Introducing the Dell OptiPlex 9010 All-in-One

The all-in-one market is a tough nut to crack, both for the vendors and in many ways for the press as well. Apple sidestepped the landmine entirely by simply making the iMac the only desktop they offer in those price brackets; if you want a comparatively inexpensive Mac you simply buy an iMac. Windows users have a lot more choices, though, and those choices are now growing with all-in-one entries into the enterprise market from HP, Dell, and Lenovo.

On the bench today is Dell's just-launched OptiPlex 9010 All-in-One, targeted very specifically to business and enterprise applications rather than consumer. Much like the very tiny Lenovo ThinkCentre we recently reviewed, the OptiPlex 9010 AiO is designed to serve unique purposes beyond use as a garden variety computer terminal. The questions after that become: is it up to snuff with Dell's other commercial offerings, and are they trying to create solutions to non-existent problems?

Before getting into the OptiPlex 9010 AiO itself, it bears answering the question: what purpose does an all-in-one serve for business and enterprise applications that can't be served just as well by pre-existing solutions? Dell targets the OptiPlex 9010 specifically at kiosk use, at smart displays, but also at mass deployment in businesses and schools. While an all-in-one may not be ideal for home users who may have a little more space, real estate could very well be at a premium in a library or office. These use cases have to be kept in mind when evaluating the 9010's design, which I would argue is paramount even over its performance.

Dell OptiPlex 9010 All-in-One Specifications
Processor Intel Core i7-3770S
(4x3.1GHz, Hyper-Threading, 3.9GHz Turbo, 22nm, 8MB L3, 65W)
Chipset Intel Q77
Memory 2x4GB Samsung DDR3-1600 SODIMM (Max 2x8GB)
Graphics Intel HD 4000 (16 EUs, up to 1150MHz)
Display 23" LED Matte 16:9 1920x1080 TN panel
Hard Drive(s) Samsung PM830 128GB SATA 6Gbps SSD
Optical Drive DVD+/-RW writer (TSSTCorp SN-208BB)
Networking Intel 82579LM Gigabit Ethernet
Intel Centrino Advanced-N 6235 802.11a/b/g/n
Bluetooth 4.0
Audio Realtek ALC269 HD Audio
Stereo speakers
Headphone and mic jacks
Front Side Webcam
Right Side Optical drive
Power button
Left Side Headphone and mic jacks
2x USB 3.0
SD/MMC/XD/MS Pro card reader
Back Side Power
VGA
HDMI
Ethernet
6x USB 2.0
2x PS/2
Operating System Windows 7 Professional SP1 64-bit
Dimensions 15.2" x 22.6" x 2.7"
38.6mm x 57.4mm x 6.8mm
Weight 22.08 lbs (incl. stand/16.8 lbs without)
10 kg (incl. stand/7.6 kg without)
Extras Webcam
Flash reader (MMC, SD/Mini SD, MS/Duo/Pro/Pro Duo)
USB 3.0
Intel vPro
Warranty 3-year parts and labor, on-site service
Pricing ???

What you're looking at in the table is pretty basic. The OptiPlex 9010 AiO isn't itching for connectivity or performance; in fact the Ivy Bridge-based Intel Core i7-3770S and its accompanying HD 4000 graphics hardware might actually be on the side of overkill for a machine like this one. There's a nugget of truth to the notion that we're at the point where CPU performance is far, far beyond what most users actually need, and I have to admit I have a hard time imagining a situation where a user would need a CPU as powerful as the i7-3770S in an all-in-one. In terms of more flexible, more general use I wonder if an AMD Trinity-based processor wouldn't be a compelling option, although you lose out on Intel's vPro among other things. It's food for thought and I certainly won't ding Dell for including such a powerful, efficient processor in the 9010 AiO, I just wonder if it's not at least a little excessive.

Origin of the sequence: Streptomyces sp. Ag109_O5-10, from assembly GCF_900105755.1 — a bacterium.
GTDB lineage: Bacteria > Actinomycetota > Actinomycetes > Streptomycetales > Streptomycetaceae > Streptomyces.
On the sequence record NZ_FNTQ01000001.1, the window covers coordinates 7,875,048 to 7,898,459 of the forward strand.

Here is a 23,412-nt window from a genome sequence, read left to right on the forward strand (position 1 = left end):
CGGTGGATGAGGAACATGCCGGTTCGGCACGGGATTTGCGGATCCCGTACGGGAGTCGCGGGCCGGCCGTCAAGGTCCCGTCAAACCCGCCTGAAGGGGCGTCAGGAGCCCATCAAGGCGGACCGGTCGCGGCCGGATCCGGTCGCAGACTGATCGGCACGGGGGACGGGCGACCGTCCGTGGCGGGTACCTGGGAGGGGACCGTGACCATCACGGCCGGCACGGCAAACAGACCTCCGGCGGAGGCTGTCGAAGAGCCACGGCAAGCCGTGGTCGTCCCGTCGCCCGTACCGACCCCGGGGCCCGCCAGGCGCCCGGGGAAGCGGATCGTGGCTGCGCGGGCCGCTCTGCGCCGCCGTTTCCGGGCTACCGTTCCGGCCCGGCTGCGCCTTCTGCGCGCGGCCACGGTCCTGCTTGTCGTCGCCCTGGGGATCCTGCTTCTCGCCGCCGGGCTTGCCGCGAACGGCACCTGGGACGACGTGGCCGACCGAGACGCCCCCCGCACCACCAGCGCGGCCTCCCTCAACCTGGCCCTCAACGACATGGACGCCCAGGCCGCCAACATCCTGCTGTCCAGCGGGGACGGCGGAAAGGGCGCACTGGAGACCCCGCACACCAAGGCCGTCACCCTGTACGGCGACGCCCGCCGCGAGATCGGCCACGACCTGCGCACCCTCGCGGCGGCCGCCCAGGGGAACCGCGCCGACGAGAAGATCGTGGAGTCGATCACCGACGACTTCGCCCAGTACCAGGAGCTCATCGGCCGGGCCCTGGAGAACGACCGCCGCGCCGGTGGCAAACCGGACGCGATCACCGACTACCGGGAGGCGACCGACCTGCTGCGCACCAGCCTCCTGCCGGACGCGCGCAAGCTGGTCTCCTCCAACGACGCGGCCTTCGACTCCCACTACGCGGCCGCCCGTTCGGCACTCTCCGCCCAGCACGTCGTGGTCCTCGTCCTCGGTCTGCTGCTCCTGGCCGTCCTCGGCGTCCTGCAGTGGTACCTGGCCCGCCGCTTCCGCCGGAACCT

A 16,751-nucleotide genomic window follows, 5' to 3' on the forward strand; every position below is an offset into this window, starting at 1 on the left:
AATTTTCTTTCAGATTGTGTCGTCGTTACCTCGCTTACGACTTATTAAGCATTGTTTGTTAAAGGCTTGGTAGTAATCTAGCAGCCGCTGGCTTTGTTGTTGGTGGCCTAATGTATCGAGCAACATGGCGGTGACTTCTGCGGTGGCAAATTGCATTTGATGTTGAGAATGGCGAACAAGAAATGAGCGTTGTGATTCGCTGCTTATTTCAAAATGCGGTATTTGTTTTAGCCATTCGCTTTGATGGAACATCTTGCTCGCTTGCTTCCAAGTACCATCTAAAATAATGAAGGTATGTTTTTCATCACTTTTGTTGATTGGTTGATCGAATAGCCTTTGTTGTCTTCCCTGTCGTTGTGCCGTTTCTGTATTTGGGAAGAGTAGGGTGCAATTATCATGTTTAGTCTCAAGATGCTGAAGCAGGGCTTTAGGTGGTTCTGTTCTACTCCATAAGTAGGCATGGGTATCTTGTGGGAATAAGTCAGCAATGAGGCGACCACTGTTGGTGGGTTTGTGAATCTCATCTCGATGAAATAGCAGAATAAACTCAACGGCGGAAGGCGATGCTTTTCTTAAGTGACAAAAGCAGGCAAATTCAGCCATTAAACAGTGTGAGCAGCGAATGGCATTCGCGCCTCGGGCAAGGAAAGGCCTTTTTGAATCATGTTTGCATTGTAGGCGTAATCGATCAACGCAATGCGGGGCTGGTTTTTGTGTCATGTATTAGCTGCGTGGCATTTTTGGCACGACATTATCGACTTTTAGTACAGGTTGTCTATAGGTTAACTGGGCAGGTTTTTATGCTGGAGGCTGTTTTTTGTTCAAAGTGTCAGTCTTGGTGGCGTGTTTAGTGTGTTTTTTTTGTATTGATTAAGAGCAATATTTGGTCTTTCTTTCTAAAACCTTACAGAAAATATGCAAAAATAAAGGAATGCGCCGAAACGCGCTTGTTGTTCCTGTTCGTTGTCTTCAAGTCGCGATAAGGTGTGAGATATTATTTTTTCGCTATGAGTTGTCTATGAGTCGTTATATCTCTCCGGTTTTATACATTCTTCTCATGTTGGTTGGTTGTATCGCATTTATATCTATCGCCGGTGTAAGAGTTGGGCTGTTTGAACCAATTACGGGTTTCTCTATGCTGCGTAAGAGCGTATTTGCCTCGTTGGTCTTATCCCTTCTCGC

The 8GB of DDR3 is copious, but memory is so inexpensive that I'd be peeved if they cheaped out here (Apple...). I'm actually happy to see they outfitted our review unit with a 128GB SSD courtesy of Samsung. SSD prices have fallen like rocks over the past year while the flooding in Thailand coupled with arguably anti-competitive mergers have made the value proposition of mechanical storage less compelling. For the purposes of a system like this, an SSD is pretty much ideal; serious video and photo editors shouldn't be caught dead using TN panels in desktops, taking much of the need for capacity out of the equation.

Unfortunately, that TN panel is a bit of a sore spot. It's not terrible (as you'll see later on), but viewing angles are pretty mediocre and it's definitely not as good as some of the TN-based discrete monitors that can be purchased in the marketplace. Dell also has a habit of obfuscating the sources/models of their displays, too, so I can't provide any information as to where it came from.

System Performance
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  • niaz - Monday, June 24, 2013 - link

    i broke my optiplex 9010 screen where can get one at what price Reply

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